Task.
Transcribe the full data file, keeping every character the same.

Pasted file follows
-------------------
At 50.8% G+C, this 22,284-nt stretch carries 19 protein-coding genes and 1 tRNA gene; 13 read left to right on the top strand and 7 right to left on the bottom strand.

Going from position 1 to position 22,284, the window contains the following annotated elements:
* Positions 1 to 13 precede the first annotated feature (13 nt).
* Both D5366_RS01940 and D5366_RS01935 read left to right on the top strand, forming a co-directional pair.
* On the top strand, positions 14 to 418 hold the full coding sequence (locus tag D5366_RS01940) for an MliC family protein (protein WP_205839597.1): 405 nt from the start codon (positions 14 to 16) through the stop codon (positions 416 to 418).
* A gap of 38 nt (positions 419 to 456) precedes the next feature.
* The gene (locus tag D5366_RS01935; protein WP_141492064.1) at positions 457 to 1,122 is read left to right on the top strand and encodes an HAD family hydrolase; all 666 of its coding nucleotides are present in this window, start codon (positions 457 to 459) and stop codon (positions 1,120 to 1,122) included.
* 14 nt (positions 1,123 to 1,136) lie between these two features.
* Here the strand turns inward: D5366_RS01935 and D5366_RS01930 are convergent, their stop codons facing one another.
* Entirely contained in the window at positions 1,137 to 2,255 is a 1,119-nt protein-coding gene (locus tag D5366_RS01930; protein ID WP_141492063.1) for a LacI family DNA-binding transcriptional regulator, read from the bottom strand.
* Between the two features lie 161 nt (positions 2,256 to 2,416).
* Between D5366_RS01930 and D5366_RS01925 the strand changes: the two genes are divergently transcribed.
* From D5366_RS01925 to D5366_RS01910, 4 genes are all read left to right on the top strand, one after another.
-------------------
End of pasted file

At 50.8% G+C, this 22,284-nt stretch carries 19 protein-coding genes and 1 tRNA gene; 13 read left to right on the top strand and 7 right to left on the bottom strand.

Going from position 1 to position 22,284, the window contains the following annotated elements:
* Positions 1 to 13 precede the first annotated feature (13 nt).
* Both D5366_RS01940 and D5366_RS01935 read left to right on the top strand, forming a co-directional pair.
* On the top strand, positions 14 to 418 hold the full coding sequence (locus tag D5366_RS01940) for an MliC family protein (protein WP_205839597.1): 405 nt from the start codon (positions 14 to 16) through the stop codon (positions 416 to 418).
* A gap of 38 nt (positions 419 to 456) precedes the next feature.
* The gene (locus tag D5366_RS01935; protein WP_141492064.1) at positions 457 to 1,122 is read left to right on the top strand and encodes an HAD family hydrolase; all 666 of its coding nucleotides are present in this window, start codon (positions 457 to 459) and stop codon (positions 1,120 to 1,122) included.
* 14 nt (positions 1,123 to 1,136) lie between these two features.
* Here the strand turns inward: D5366_RS01935 and D5366_RS01930 are convergent, their stop codons facing one another.
* Entirely contained in the window at positions 1,137 to 2,255 is a 1,119-nt protein-coding gene (locus tag D5366_RS01930; protein ID WP_141492063.1) for a LacI family DNA-binding transcriptional regulator, read from the bottom strand.
* Between the two features lie 161 nt (positions 2,256 to 2,416).
* Between D5366_RS01930 and D5366_RS01925 the strand changes: the two genes are divergently transcribed.
* From D5366_RS01925 to D5366_RS01910, 4 genes are all read left to right on the top strand, one after another.